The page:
‘…the castle was saved and the dragon was slain.’
The boy finished reading and looked up.
‘Very good, Michaels. Back to your seat. Right, who’s next? Hines?’
Freddy stood up nervously, fumbling his jotter, and made his way to the front of the class.
‘We haven’t got all day, boy. Start reading.’
‘Yes sir,’ Freddy mumbled. ‘A Fantasy Tale, by Freddy Hines.’
‘Speak up, boy. Let the class hear you.’
Freddy gulped and stared at the page in front of him, unable to raise his head and see the roomful of eyes watching him, waiting for him to fail.
‘After school one day I ran home. My Dad was waiting for me when I got in. He was back living with Mum and me. I was very happy to see him. I got changed out my uniform and he took Mum and me out for a slap-up dinner to celebrate. I had a large pizza all to myself. It tasted so good, but it was so big I couldn’t finish it all. Then Mum went home and Dad took me to the football game. City scored four goals and won. My Dad and I celebrated each goal and at the end of the game he gave me a huge cuddle and then carried me on his shoulders when we walked back home. I got changed for bed…’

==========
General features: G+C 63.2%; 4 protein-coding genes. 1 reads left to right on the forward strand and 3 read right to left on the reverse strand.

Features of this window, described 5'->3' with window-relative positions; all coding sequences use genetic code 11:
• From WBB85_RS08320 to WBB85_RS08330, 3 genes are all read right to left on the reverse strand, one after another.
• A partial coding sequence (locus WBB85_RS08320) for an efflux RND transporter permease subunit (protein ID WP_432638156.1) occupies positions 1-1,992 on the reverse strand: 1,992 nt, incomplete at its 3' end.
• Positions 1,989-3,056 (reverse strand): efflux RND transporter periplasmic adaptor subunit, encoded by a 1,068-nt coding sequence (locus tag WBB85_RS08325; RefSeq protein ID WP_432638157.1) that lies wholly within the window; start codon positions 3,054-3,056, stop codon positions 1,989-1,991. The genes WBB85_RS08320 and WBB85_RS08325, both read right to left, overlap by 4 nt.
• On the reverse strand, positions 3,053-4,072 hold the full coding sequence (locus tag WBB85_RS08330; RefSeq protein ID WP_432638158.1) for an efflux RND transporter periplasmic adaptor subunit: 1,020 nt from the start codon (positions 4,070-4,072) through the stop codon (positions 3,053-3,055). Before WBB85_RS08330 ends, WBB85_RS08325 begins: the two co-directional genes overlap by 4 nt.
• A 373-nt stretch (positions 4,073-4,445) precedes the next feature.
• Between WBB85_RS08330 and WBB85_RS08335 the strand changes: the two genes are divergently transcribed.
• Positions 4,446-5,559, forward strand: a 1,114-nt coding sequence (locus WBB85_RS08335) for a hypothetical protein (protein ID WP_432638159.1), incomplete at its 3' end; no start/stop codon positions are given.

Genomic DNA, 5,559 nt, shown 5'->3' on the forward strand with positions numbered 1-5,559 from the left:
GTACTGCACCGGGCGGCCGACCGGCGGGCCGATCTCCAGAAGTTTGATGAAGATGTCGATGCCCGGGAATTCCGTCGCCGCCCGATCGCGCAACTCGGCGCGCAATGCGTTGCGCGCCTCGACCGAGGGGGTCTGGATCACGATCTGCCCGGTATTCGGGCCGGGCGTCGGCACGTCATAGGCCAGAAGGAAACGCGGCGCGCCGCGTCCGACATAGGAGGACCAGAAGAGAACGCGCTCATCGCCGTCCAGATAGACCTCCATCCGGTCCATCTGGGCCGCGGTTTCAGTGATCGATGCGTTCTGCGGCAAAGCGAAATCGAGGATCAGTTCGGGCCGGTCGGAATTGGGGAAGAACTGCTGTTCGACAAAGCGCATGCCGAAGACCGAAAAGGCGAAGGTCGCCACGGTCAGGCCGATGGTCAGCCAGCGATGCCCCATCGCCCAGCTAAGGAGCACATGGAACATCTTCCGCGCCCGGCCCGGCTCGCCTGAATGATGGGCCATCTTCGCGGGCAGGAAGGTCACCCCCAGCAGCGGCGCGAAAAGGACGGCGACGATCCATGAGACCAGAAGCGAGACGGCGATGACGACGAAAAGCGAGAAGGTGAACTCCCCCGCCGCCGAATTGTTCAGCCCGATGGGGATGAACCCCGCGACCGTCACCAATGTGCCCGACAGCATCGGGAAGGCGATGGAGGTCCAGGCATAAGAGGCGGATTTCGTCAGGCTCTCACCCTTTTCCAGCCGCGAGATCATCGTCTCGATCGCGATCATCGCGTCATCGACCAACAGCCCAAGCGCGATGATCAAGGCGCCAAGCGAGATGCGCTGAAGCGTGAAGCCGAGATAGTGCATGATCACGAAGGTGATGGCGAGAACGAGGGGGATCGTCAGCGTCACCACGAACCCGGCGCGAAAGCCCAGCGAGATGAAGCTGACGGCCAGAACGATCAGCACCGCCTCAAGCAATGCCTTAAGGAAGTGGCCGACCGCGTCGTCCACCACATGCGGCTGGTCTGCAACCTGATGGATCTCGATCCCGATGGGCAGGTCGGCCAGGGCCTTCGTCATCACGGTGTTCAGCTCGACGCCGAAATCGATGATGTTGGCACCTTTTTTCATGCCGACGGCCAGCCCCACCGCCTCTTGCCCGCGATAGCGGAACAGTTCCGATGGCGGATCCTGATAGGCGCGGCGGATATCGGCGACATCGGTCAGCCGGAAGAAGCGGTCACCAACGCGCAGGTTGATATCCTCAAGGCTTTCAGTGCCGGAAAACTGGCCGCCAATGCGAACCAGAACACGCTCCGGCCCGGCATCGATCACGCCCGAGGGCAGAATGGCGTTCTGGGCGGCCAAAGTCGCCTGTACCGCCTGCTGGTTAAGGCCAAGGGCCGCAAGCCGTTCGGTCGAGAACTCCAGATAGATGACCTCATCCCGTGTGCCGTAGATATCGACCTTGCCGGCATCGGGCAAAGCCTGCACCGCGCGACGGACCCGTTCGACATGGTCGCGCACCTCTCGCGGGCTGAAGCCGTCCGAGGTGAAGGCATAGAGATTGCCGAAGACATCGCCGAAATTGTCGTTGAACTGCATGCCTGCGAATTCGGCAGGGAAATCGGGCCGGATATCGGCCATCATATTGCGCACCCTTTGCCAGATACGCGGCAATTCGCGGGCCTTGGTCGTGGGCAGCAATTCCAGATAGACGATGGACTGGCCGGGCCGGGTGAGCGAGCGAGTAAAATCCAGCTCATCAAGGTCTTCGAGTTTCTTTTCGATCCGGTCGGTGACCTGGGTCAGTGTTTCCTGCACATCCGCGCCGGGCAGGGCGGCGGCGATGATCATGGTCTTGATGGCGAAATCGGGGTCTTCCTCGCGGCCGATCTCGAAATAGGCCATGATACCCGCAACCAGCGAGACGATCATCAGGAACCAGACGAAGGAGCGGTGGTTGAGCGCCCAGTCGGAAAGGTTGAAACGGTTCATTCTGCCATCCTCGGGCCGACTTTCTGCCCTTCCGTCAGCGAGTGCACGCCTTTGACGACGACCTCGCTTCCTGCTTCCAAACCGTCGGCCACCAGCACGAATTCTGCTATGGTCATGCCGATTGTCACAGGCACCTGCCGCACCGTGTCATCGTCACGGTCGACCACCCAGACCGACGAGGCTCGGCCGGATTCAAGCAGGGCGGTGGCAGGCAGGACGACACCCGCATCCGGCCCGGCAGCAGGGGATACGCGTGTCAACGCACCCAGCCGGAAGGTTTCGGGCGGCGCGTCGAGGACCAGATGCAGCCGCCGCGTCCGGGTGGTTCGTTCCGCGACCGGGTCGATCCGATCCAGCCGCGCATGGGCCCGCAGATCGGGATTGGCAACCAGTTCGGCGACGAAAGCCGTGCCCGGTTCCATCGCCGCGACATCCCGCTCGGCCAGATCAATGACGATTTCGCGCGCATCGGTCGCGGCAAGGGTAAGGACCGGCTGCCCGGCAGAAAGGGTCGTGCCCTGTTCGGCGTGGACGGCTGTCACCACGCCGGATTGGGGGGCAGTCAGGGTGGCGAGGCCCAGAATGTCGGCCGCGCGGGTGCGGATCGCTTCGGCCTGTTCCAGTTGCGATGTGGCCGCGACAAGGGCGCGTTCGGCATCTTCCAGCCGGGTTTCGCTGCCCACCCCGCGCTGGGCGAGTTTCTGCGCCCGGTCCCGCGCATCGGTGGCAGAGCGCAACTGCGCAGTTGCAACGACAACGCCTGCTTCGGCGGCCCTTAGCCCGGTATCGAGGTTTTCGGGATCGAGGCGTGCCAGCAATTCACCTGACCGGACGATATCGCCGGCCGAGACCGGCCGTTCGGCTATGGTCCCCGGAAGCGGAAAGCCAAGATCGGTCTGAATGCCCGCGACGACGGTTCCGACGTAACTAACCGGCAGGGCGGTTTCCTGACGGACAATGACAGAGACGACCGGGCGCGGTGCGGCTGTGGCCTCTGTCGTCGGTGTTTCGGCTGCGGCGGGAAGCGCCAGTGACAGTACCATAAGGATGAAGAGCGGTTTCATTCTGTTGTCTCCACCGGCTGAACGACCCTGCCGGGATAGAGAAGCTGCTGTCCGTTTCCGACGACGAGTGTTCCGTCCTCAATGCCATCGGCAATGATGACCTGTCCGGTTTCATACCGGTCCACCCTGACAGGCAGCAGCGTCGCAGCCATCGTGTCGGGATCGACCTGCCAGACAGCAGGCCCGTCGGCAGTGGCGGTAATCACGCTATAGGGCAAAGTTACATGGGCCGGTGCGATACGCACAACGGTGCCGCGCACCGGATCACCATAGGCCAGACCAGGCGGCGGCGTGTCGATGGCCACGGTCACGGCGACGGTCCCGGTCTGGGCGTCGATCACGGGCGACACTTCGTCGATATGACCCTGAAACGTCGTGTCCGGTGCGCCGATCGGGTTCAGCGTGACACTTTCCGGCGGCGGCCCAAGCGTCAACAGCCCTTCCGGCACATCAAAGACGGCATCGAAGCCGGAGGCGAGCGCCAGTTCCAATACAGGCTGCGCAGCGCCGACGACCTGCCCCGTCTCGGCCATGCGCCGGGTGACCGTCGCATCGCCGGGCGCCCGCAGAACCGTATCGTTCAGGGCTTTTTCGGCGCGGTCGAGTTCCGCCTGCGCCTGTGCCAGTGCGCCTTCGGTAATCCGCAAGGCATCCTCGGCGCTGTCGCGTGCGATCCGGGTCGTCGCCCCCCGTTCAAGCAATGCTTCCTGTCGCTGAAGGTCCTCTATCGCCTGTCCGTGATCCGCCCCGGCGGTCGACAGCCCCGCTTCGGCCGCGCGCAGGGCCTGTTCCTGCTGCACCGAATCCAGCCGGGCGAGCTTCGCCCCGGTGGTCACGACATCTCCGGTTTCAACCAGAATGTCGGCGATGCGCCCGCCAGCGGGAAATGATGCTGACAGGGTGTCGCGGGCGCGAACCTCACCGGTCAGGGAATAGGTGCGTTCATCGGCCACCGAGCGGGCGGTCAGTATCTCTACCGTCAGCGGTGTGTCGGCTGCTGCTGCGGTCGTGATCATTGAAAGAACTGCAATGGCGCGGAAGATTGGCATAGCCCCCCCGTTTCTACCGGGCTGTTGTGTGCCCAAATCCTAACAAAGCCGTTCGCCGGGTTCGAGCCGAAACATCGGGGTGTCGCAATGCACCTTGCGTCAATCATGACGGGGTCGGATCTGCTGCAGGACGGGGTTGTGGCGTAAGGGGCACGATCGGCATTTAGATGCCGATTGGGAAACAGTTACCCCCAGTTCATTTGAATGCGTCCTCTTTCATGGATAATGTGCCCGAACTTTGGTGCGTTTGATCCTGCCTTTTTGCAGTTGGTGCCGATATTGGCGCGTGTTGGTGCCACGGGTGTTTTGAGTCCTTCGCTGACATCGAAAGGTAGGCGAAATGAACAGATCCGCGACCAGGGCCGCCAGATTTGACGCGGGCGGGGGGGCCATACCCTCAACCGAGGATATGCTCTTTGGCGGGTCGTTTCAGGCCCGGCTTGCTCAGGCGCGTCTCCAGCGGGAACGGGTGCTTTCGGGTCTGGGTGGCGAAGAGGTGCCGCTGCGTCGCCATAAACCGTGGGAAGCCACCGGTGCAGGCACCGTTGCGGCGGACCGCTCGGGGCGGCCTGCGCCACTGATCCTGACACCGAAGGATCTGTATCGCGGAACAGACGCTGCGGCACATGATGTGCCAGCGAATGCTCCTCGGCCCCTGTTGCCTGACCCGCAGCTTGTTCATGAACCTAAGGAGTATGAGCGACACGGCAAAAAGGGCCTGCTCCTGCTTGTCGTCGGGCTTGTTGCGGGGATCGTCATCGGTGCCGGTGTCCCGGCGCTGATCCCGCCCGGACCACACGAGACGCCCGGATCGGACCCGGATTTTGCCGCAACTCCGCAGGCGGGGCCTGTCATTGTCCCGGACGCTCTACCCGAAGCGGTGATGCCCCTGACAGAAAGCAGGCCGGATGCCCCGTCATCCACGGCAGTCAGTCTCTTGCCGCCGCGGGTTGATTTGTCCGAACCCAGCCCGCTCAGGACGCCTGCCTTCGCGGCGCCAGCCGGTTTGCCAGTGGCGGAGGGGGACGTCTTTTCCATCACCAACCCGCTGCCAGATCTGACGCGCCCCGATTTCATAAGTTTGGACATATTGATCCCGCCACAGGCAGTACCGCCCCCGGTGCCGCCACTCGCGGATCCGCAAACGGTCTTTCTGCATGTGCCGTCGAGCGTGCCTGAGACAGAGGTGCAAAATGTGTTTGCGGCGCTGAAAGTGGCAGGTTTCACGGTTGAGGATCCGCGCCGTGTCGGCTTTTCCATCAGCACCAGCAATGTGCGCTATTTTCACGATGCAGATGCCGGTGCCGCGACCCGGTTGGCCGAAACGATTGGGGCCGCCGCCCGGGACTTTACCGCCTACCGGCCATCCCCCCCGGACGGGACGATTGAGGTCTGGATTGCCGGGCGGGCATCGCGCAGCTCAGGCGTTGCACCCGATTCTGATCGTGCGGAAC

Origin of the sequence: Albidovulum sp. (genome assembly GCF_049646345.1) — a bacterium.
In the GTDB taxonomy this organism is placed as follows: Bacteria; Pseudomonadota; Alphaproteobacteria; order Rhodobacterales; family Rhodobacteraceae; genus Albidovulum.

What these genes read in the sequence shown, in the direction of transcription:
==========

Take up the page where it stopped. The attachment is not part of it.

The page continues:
‘Stop, stop, stop, Hines! Are you taking the mickey out of me again? You were told to write a fantasy story. The rest of the class has managed to do it, why can’t you? Sit back down.’
‘Yes sir, sorry sir, but, well, this is my fantasy story, sir.’
‘Enough, you insolent boy! Report to me after class.’
I have just finished reading ‘A Kestrel for a Knave,’ by Barry Hines, a classic text taught in many schools throughout Britain. It tells of a young boy, Billy Casper, from a socially disadvantaged family life, who trains a kestrel, but who has little opportunity in life. It is a powerful and emotional story, well worth a read, and still as relevant today as it was when it was written in the 1970s. My story steals from a scene in the book.